Vernon council will discuss an application for a new five-storey residential building to be situated in the 5500 block of 27th Avenue at its meeting Tuesday, Sept. 7. (Contributed)

Vernon council will discuss an application for a new five-storey residential building to be situated in the 5500 block of 27th Avenue at its meeting Tuesday, Sept. 7. (Contributed)

UPDATE: Affordable housing application approved by Vernon council

Five-storey building will feature 35 low-income, one-to-four bedroom suites on 27th Avenue

The second phase of an affordable housing project in Vernon has been green-lighted by council.

A development permit and development variance permit application for a 35-unit low-rise residential building for the Vernon Native Housing Society behind the Landing Plaza in the 5500 block of 27th Avenue passed by a margin of 5-1 Tuesday, Sept. 7, with Coun. Scott Anderson opposed.

The parcel is beside a four-storey, 38-unit residential building called Thunderbird Manor, also operated by the native housing society, which opened in June 2020.

The building, which will feature one-to-four bedroom suites, will be operated by the Vernon Native Housing Society as a low-cost rental building.

“As home prices and rent costs rise, the provision of affordable rental housing options is becoming a critical priority within the Okanagan,” says a report to council prepared by New Town Services and spoken to at council by Jesse Alexander.

“This project aims to help fill that housing gap, similarly to the first phase on the property immediately north.”

The structure has been designed with significant contemporary influence and hosts a very modern appearance. Exterior finishes include the use of wood and stone textures to provide a high-quality appearance.

Landscaping will be robust in nature and includes tree plantings within side yards to ensure screening and privacy for adjacent properties.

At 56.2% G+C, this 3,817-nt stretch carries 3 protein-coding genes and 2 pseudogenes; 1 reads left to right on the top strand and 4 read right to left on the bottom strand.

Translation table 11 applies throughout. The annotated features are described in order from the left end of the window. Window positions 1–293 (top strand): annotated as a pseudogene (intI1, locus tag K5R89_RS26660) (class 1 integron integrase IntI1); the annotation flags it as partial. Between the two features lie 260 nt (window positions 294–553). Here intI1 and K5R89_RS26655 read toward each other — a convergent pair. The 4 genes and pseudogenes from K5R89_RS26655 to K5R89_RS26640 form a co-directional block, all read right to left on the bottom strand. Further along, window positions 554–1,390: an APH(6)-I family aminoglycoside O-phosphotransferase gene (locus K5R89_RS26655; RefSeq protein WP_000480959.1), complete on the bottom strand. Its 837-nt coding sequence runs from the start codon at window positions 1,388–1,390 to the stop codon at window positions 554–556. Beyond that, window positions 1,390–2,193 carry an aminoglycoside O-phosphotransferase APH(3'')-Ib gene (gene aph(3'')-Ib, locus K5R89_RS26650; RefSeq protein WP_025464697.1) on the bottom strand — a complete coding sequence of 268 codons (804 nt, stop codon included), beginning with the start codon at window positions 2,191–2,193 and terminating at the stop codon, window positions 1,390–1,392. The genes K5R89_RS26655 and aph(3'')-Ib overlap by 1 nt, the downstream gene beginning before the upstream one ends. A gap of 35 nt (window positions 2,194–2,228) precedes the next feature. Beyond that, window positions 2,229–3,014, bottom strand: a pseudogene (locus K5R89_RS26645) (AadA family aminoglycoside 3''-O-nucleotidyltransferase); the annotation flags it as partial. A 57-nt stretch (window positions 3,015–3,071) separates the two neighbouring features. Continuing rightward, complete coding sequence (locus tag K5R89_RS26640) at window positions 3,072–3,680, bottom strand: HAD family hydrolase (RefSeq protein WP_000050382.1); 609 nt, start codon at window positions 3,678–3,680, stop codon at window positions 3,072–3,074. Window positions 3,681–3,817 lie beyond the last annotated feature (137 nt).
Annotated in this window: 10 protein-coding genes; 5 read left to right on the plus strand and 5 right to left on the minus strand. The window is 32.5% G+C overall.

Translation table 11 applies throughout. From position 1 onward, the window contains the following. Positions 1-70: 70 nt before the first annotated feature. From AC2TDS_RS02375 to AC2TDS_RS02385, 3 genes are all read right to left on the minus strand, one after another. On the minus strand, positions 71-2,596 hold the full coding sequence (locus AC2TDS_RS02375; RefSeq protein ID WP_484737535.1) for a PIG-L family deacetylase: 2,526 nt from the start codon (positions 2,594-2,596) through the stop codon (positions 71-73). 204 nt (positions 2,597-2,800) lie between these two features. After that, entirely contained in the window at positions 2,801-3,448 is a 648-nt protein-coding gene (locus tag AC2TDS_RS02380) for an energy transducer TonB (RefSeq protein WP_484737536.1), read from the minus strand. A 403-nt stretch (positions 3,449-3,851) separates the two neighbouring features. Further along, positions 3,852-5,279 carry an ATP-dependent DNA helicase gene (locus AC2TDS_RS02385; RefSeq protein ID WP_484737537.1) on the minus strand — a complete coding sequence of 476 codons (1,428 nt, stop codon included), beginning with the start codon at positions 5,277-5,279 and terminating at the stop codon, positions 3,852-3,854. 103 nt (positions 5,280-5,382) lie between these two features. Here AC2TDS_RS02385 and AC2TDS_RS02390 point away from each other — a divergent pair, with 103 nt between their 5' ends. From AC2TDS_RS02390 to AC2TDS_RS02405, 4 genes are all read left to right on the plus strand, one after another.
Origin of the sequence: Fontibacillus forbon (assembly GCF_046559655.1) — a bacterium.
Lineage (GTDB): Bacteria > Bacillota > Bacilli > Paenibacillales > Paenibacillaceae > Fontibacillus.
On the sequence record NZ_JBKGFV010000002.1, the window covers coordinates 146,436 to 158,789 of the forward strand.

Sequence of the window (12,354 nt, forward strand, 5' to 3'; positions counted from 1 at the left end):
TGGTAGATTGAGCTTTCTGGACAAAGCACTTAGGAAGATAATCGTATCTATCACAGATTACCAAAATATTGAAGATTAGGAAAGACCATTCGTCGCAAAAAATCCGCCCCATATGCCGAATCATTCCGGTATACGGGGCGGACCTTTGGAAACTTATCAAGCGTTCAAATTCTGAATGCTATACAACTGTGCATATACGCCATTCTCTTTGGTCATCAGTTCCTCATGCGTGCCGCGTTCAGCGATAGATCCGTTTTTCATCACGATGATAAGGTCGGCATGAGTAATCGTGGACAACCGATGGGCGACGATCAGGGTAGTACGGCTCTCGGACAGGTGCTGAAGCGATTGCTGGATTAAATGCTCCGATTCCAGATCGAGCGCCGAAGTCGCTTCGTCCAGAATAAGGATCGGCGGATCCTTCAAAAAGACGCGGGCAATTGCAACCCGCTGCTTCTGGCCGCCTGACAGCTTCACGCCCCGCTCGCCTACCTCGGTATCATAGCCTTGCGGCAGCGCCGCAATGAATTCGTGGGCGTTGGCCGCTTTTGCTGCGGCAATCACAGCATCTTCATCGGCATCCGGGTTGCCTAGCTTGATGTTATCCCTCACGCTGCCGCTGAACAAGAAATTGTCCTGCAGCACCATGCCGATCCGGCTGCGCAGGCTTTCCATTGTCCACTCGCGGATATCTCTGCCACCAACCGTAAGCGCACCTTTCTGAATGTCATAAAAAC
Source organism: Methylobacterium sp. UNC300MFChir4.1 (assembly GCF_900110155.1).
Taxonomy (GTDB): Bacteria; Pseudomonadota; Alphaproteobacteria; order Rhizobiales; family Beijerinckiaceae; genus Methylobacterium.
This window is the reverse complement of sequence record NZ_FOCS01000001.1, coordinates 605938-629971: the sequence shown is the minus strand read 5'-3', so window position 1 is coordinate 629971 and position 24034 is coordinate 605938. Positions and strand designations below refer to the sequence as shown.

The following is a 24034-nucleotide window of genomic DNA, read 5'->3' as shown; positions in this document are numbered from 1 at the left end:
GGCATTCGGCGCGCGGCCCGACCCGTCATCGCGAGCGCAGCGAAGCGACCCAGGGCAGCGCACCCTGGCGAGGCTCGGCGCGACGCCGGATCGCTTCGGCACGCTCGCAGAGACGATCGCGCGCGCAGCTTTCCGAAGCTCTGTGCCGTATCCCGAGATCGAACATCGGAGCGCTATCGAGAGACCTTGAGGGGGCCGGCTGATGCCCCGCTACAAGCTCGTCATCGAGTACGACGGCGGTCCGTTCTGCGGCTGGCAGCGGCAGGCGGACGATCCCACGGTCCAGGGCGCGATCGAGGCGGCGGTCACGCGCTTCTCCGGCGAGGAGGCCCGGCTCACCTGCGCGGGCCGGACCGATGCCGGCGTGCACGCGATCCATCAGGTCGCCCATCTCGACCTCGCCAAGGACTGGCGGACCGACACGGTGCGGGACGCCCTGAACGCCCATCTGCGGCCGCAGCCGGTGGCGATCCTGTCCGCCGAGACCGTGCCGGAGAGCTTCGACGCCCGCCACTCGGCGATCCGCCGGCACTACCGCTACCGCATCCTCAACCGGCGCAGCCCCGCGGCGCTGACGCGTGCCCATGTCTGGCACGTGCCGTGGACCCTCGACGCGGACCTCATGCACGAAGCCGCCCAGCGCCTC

An onsite playground with an adjacent seating amenity area is targeted towards family wellbeing and enjoyment.

Parking is provided via surface stalls behind the building to be less visible from the street.

The variance requests deal with increasing the height of the building from four to five storeys, parking and deck encroachment.

City staff recommended supporting both applications.

A number of people spoke out against the project, mainly people affected by the proposed plan in the neighbourhood.

One gentleman spoke on behalf of his in-laws, who came up with a list of nine concerns about the project from well water to balcony clutter.

Another would-be neighbour was concerned about the noise levels coming from Phase 1 with people talking on their balconies.

“It’s like they’re having a conversation in their back yard, we can hear it all,” he said.

Coun. Kari Gares said the city needs more of these type of developments. “But we should also consider how it affects the neighbours,” she said.

Anderson said there is more than one way to increase housing stock in the city.

“This is for a specific building and a bunch of neighbours are directly affected,” he said.

affordable housingMunicipal GovernmentOkanagan